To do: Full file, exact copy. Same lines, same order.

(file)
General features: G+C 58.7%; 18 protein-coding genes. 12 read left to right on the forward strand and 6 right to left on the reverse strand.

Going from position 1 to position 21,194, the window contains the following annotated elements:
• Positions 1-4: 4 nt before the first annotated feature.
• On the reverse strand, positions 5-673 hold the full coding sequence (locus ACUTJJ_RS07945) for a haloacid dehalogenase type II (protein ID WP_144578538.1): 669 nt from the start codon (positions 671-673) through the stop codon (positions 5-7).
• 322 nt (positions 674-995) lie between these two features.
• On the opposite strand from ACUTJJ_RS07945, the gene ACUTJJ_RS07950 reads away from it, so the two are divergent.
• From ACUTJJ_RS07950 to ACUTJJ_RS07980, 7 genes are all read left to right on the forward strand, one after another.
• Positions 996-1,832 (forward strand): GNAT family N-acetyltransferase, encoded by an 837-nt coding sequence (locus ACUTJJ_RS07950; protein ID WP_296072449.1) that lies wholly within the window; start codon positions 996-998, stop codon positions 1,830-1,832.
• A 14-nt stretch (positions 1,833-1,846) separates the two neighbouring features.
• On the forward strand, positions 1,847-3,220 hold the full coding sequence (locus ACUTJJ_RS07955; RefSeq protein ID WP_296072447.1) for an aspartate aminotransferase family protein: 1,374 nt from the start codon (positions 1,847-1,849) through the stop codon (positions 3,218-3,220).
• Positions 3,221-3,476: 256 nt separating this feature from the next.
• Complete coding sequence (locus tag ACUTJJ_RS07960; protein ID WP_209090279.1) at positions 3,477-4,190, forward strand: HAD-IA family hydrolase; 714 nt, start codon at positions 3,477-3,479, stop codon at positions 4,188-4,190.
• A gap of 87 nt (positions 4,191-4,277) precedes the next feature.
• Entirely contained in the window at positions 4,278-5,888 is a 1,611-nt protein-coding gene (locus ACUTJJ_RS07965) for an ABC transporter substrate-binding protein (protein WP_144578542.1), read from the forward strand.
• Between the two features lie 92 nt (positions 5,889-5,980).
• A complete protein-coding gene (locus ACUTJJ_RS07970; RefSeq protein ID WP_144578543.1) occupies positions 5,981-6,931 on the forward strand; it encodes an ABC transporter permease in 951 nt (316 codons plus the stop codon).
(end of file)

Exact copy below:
General features: G+C 58.7%; 18 protein-coding genes. 12 read left to right on the forward strand and 6 right to left on the reverse strand.

Going from position 1 to position 21,194, the window contains the following annotated elements:
• Positions 1-4: 4 nt before the first annotated feature.
• On the reverse strand, positions 5-673 hold the full coding sequence (locus ACUTJJ_RS07945) for a haloacid dehalogenase type II (protein ID WP_144578538.1): 669 nt from the start codon (positions 671-673) through the stop codon (positions 5-7).
• 322 nt (positions 674-995) lie between these two features.
• On the opposite strand from ACUTJJ_RS07945, the gene ACUTJJ_RS07950 reads away from it, so the two are divergent.
• From ACUTJJ_RS07950 to ACUTJJ_RS07980, 7 genes are all read left to right on the forward strand, one after another.
• Positions 996-1,832 (forward strand): GNAT family N-acetyltransferase, encoded by an 837-nt coding sequence (locus ACUTJJ_RS07950; protein ID WP_296072449.1) that lies wholly within the window; start codon positions 996-998, stop codon positions 1,830-1,832.
• A 14-nt stretch (positions 1,833-1,846) separates the two neighbouring features.
• On the forward strand, positions 1,847-3,220 hold the full coding sequence (locus ACUTJJ_RS07955; RefSeq protein ID WP_296072447.1) for an aspartate aminotransferase family protein: 1,374 nt from the start codon (positions 1,847-1,849) through the stop codon (positions 3,218-3,220).
• Positions 3,221-3,476: 256 nt separating this feature from the next.
• Complete coding sequence (locus tag ACUTJJ_RS07960; protein ID WP_209090279.1) at positions 3,477-4,190, forward strand: HAD-IA family hydrolase; 714 nt, start codon at positions 3,477-3,479, stop codon at positions 4,188-4,190.
• A gap of 87 nt (positions 4,191-4,277) precedes the next feature.
• Entirely contained in the window at positions 4,278-5,888 is a 1,611-nt protein-coding gene (locus ACUTJJ_RS07965) for an ABC transporter substrate-binding protein (protein WP_144578542.1), read from the forward strand.
• Between the two features lie 92 nt (positions 5,889-5,980).
• A complete protein-coding gene (locus ACUTJJ_RS07970; RefSeq protein ID WP_144578543.1) occupies positions 5,981-6,931 on the forward strand; it encodes an ABC transporter permease in 951 nt (316 codons plus the stop codon).